Life has come full circle for Rita Moreno. The vivacious actress and dancer co-stars in the new adaptation of West Side Story, which bows on December 10, as Valentina, the widow of the neighborhood candyshop owner. Of course, Rita, 89, won an Academy Award for best supporting actress for the original 1961 movie, in which she played Anita, the fiery girlfriend of Sharks leader Bernardo. “You are in for one of the great experiences of all time,” says Rita exclusively to Closer of the Steven Spielberg directed movie. “This is a great film. It was an inspired story. It was probably one of the most thrilling times of my life.”
It’s no wonder. In addition to West Side Story, a documentary about Rita — who is among the rare EGOT winners, performers who have received an Emmy, Grammy, Oscar and Tony — premieres this month on PBS’ American Masters in celebration of National Hispanic Heritage Month. Rita Moreno: Just a Girl Who Decided to Go For It is also available on the PBS Video App.
Keep scrolling below for Closer‘s exclusive Q&A interview with Rita Moreno.
How did your Oscar for West Side Story change your life?
After the Oscars — it wasn’t just the Oscars, I also won a Golden Globe — I couldn’t get a job. The very few that were offered to me were lesser gang movies and some part as a coffee pourer for a Hispanic family. It was one of the most depressing times of my life.
Unfortunately, that seems to happen to a lot of people who win Academy Awards.
I remember going to a very famous agent at my agency, Sue Mengers, who was a tough, tough lady and didn’t pull any punches. I don’t remember the exact words, but she said, “You know, I really can’t help you, honey, because I don’t think you have it.” I had just won the Oscar and the Golden Globe. It was one of the worst experiences of my life.
How did you survive?
I didn’t work for seven years after the Oscar and the Golden Globe. I have to tell you, it broke my heart. I was offered a lot more gang movies, and I said, “Not on your life — I’ve done that!” And I refused to speak with an accent again unless it was a really good part.
You did a lot of ethnic roles earlier in your career.
I was young enough and inexperienced enough to miss the implications of playing roles like that. Initially, I accepted them because I thought that’s how the world was. I just wanted to be a movie star.
One of your earliest roles, in Singin’ in the Rain, wasn’t tied to your heritage.
I thought, Gene Kelly, what an enlightened man. Why else would he have offered me the role of Zelda Zanders, a non-Latina, non-ethnic part? I thought my career was just really starting then, [but] it was not like that at all. I just went right back to playing native girls.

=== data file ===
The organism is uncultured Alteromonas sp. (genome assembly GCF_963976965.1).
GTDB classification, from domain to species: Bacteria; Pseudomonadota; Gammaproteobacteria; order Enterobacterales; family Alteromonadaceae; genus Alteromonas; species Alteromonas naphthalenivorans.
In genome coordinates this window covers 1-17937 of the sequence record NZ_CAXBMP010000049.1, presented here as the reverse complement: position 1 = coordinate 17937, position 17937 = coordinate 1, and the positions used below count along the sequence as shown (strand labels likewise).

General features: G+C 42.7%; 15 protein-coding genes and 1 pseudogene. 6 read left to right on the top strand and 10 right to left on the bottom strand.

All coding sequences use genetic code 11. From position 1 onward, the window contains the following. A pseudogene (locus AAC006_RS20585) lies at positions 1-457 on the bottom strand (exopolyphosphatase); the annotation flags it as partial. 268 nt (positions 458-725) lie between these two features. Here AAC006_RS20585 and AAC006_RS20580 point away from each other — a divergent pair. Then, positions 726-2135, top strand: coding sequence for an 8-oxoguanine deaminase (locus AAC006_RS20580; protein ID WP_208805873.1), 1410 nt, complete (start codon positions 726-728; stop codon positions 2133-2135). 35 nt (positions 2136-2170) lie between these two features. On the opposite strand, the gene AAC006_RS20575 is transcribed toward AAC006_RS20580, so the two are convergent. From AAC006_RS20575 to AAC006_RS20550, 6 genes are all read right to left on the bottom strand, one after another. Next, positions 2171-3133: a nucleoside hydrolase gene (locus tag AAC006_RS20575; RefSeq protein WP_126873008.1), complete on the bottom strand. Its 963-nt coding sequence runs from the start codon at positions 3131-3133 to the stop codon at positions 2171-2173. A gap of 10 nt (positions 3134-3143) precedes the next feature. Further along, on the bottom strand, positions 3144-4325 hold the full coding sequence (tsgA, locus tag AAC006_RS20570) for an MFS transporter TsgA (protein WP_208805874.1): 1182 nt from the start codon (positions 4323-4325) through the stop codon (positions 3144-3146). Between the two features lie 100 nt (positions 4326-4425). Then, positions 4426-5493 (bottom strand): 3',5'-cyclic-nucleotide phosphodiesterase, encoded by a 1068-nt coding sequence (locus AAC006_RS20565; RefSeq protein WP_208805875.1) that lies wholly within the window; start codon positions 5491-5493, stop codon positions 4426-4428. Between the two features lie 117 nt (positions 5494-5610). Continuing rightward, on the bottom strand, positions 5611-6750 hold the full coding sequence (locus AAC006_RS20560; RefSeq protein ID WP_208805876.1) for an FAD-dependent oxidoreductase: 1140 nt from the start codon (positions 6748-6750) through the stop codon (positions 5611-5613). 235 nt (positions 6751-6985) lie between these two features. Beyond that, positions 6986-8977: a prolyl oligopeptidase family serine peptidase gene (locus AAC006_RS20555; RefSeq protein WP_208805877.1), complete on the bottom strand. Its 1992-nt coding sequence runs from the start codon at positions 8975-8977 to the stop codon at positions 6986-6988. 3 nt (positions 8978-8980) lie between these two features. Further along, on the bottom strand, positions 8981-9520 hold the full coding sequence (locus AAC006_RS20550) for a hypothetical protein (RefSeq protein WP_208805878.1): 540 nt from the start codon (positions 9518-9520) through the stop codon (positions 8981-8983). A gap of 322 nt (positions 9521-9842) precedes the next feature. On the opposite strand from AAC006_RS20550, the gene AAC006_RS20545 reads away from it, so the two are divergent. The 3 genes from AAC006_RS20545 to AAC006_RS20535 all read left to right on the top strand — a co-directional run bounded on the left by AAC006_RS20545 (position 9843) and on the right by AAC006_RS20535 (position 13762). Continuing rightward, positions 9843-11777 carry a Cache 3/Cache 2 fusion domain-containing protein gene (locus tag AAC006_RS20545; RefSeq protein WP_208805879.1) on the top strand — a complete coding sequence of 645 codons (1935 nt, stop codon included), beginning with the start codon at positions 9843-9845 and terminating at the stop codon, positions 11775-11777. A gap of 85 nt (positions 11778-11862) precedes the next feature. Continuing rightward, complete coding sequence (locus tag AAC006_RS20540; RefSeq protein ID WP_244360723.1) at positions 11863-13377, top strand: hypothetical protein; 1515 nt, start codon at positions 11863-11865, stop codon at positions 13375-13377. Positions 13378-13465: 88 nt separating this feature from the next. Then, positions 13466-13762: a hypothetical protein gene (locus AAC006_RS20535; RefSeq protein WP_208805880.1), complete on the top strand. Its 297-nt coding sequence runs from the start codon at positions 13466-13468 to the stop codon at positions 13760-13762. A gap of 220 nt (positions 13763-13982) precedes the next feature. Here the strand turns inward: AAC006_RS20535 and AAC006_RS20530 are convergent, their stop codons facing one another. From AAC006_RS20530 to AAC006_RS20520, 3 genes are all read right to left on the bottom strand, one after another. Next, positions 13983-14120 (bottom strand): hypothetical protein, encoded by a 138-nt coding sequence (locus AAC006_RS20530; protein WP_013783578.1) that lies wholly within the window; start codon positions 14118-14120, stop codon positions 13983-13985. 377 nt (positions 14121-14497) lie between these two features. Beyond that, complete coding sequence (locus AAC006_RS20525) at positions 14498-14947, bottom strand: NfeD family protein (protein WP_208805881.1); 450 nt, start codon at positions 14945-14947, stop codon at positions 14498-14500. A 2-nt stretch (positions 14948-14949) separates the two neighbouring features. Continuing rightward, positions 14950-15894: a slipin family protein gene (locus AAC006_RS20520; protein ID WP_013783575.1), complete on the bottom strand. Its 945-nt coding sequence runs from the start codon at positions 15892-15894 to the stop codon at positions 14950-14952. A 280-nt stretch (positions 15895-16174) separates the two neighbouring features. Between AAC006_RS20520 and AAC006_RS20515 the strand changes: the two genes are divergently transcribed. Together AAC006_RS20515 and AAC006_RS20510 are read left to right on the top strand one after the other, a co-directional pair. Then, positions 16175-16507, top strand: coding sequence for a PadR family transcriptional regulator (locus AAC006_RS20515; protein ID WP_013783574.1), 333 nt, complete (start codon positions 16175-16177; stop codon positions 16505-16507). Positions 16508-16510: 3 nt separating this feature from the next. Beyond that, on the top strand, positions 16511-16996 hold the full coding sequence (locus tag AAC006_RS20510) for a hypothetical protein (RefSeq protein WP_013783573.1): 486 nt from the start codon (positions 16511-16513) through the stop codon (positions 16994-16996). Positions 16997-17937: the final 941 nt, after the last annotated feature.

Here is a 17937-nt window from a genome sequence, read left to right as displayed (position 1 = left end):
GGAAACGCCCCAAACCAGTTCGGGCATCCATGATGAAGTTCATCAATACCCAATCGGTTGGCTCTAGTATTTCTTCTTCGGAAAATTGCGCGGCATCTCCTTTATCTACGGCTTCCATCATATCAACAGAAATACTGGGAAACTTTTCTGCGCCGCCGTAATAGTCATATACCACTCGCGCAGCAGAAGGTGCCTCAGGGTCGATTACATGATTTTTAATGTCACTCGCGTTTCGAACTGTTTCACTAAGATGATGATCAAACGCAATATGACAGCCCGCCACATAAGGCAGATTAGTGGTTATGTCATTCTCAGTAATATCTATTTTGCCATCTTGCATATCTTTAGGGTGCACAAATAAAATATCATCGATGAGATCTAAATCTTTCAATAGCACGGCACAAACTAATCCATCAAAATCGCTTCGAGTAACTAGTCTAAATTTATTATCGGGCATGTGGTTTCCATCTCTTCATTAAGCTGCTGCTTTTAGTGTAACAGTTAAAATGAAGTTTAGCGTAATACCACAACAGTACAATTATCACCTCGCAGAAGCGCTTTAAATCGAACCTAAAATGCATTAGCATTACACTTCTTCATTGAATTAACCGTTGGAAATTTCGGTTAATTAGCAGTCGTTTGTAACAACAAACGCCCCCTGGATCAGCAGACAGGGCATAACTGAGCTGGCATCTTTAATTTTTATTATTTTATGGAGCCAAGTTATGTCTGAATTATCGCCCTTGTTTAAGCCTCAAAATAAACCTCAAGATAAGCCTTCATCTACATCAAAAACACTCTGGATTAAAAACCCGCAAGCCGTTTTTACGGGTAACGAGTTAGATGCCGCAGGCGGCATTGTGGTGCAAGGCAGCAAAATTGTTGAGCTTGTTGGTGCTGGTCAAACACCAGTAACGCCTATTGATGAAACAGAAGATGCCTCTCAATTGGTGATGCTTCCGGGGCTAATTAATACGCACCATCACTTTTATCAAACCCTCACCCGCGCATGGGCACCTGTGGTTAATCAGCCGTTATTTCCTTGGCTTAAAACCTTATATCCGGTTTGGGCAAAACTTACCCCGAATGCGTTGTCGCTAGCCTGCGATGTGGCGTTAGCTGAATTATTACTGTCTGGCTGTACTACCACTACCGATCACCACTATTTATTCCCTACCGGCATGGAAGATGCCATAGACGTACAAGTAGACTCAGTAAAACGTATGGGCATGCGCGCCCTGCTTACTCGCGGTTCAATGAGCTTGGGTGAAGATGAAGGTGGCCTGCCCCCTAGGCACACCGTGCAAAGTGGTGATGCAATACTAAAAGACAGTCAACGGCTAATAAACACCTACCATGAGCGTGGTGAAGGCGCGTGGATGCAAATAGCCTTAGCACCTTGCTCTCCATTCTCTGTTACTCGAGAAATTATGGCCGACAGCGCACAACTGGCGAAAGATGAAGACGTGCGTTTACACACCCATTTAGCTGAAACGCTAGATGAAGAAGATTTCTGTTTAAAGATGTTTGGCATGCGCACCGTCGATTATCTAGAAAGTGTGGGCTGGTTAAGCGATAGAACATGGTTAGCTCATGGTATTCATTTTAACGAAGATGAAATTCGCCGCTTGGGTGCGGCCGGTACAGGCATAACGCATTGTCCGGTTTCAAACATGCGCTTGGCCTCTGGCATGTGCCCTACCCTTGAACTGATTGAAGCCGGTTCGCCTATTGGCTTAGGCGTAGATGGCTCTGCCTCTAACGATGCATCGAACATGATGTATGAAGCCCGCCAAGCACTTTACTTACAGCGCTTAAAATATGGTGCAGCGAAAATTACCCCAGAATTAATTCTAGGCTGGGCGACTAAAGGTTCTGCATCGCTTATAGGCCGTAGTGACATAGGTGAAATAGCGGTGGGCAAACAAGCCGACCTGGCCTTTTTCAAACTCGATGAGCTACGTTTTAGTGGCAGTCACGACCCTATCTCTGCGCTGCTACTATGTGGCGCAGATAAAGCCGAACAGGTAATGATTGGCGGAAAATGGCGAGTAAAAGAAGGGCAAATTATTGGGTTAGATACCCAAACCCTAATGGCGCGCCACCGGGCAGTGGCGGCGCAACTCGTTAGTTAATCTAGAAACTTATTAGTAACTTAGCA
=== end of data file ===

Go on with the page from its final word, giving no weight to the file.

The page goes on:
As a young actress, did you have to deal with sexual harassment, too?
The head of the studio at Fox kept calling me. He already had a mistress, but he called me twice a week for months and months. That was a very scary time for me because I thought, he’s not going to leave me alone until something happens one way or the other. So I had my girlfriends who lived with me answer the phone all the time and say I was in the bath or out shopping. He finally got it. In fact, the last time he called, he said, “OK, just tell her I give up.”
You handled that well.
There were lots of experiences like that where I really had to dodge the bullet. I was afraid that I would end up with some fellow because I didn’t know how to say no.
What has been the hardest role you’ve ever played?
I would say playing Anita in West Side Story because I was very aware and sensitive that I was representing in a very, very major way. It’s why I almost didn’t do the film, because there was a lyric at the very beginning of “America” that was so detrimental to Puerto Rico.
Do you remember the lyric?
The lyric was, “Puerto Rico, you ugly island, island of tropic diseases.” I suddenly went into this hideous panic over that lyric…. But later I got the new lyrics and it’s, “Puerto Rico, my heart’s devotion, let it sink back in the ocean.” Oh, you can’t imagine what a relief that was.
And now you’ve returned to West Side Story. How is the new version different?
It’s a marvelous movie. And many of the things that were not exactly right or real about the original have been corrected with a vengeance. That has a great deal to do, not only with Steven, but with Tony Kushner, who also wrote Angels in America. He has clarified a lot of those things in that film that weren’t clear or were fuzzy.
What was it like being followed around by a film crew to create Rita Moreno: Just a Girl Who Decided to Go For It?
There are a number of scenes in the documentary where I look like a very old lady! The camera loves me, and I am really good with makeup, [but] part of my promise to myself was that I would be honest and truthful. If I happened to not have makeup on at the time, that’s the way I would film. They’re not my favorite parts of the documentary!
Was it hard to be that honest?
I knew that was very, very important for me, for my own self-respect [to be real]. I didn’t want it on record that I lied about something deliberately. I think it is probably one of the reasons that this documentary has gotten such praise, because there’s no [BS]. I think it had a marvelous effect. I think people were surprised and delighted.
How does it feel to finally be getting the recognition you deserve?
I am saying, ‘Oh my God,’ every two minutes. I really am. I’m about to be 90. In fact, on December 11, I’ll be 90. And the new West Side Story opens on the 10th. I don’t even know what to say about this except to say that the planets are aligned. I have no idea how this happened, but I have no complaints whatsoever.